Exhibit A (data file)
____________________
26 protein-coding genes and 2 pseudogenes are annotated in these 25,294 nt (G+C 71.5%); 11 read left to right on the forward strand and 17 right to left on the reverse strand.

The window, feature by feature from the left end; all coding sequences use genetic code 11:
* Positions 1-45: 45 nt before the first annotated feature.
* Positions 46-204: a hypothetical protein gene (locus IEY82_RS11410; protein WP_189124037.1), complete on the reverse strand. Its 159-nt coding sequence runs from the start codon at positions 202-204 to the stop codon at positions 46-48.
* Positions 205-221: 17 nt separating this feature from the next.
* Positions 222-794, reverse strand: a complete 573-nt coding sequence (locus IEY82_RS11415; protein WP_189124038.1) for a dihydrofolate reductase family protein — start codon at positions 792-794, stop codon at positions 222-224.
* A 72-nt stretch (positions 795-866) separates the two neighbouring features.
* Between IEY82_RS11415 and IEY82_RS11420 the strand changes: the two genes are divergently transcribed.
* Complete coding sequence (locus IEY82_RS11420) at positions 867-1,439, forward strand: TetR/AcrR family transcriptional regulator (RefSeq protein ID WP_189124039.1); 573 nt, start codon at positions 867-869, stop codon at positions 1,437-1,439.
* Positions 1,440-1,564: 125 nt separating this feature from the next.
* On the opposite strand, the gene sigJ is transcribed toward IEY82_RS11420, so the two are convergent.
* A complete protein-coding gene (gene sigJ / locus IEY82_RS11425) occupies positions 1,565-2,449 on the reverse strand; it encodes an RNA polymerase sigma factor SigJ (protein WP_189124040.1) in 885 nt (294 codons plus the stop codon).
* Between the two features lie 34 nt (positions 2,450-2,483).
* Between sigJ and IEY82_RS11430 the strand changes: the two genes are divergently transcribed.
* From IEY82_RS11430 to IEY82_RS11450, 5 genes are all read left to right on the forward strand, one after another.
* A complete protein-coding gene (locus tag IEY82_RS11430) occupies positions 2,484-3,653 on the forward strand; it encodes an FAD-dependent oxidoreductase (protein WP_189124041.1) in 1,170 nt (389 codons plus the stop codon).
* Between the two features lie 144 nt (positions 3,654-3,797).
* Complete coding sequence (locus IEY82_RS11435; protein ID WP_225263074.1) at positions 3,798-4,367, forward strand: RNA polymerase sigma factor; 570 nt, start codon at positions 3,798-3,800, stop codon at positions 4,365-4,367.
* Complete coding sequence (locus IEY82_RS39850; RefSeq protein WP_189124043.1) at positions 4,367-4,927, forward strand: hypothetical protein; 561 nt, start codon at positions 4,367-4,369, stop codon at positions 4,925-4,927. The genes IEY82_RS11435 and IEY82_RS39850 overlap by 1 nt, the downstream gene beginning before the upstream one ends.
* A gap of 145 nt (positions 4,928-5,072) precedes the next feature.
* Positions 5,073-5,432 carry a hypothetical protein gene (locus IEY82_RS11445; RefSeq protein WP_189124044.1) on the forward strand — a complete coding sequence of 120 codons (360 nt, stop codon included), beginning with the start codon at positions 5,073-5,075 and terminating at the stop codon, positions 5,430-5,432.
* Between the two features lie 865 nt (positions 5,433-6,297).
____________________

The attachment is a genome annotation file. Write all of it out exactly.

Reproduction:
26 protein-coding genes and 2 pseudogenes are annotated in these 25,294 nt (G+C 71.5%); 11 read left to right on the forward strand and 17 right to left on the reverse strand.

The window, feature by feature from the left end; all coding sequences use genetic code 11:
* Positions 1-45: 45 nt before the first annotated feature.
* Positions 46-204: a hypothetical protein gene (locus IEY82_RS11410; protein WP_189124037.1), complete on the reverse strand. Its 159-nt coding sequence runs from the start codon at positions 202-204 to the stop codon at positions 46-48.
* Positions 205-221: 17 nt separating this feature from the next.
* Positions 222-794, reverse strand: a complete 573-nt coding sequence (locus IEY82_RS11415; protein WP_189124038.1) for a dihydrofolate reductase family protein — start codon at positions 792-794, stop codon at positions 222-224.
* A 72-nt stretch (positions 795-866) separates the two neighbouring features.
* Between IEY82_RS11415 and IEY82_RS11420 the strand changes: the two genes are divergently transcribed.
* Complete coding sequence (locus IEY82_RS11420) at positions 867-1,439, forward strand: TetR/AcrR family transcriptional regulator (RefSeq protein ID WP_189124039.1); 573 nt, start codon at positions 867-869, stop codon at positions 1,437-1,439.
* Positions 1,440-1,564: 125 nt separating this feature from the next.
* On the opposite strand, the gene sigJ is transcribed toward IEY82_RS11420, so the two are convergent.
* A complete protein-coding gene (gene sigJ / locus IEY82_RS11425) occupies positions 1,565-2,449 on the reverse strand; it encodes an RNA polymerase sigma factor SigJ (protein WP_189124040.1) in 885 nt (294 codons plus the stop codon).
* Between the two features lie 34 nt (positions 2,450-2,483).
* Between sigJ and IEY82_RS11430 the strand changes: the two genes are divergently transcribed.
* From IEY82_RS11430 to IEY82_RS11450, 5 genes are all read left to right on the forward strand, one after another.
* A complete protein-coding gene (locus tag IEY82_RS11430) occupies positions 2,484-3,653 on the forward strand; it encodes an FAD-dependent oxidoreductase (protein WP_189124041.1) in 1,170 nt (389 codons plus the stop codon).
* Between the two features lie 144 nt (positions 3,654-3,797).
* Complete coding sequence (locus IEY82_RS11435; protein ID WP_225263074.1) at positions 3,798-4,367, forward strand: RNA polymerase sigma factor; 570 nt, start codon at positions 3,798-3,800, stop codon at positions 4,365-4,367.
* Complete coding sequence (locus IEY82_RS39850; RefSeq protein WP_189124043.1) at positions 4,367-4,927, forward strand: hypothetical protein; 561 nt, start codon at positions 4,367-4,369, stop codon at positions 4,925-4,927. The genes IEY82_RS11435 and IEY82_RS39850 overlap by 1 nt, the downstream gene beginning before the upstream one ends.
* A gap of 145 nt (positions 4,928-5,072) precedes the next feature.
* Positions 5,073-5,432 carry a hypothetical protein gene (locus IEY82_RS11445; RefSeq protein WP_189124044.1) on the forward strand — a complete coding sequence of 120 codons (360 nt, stop codon included), beginning with the start codon at positions 5,073-5,075 and terminating at the stop codon, positions 5,430-5,432.
* Between the two features lie 865 nt (positions 5,433-6,297).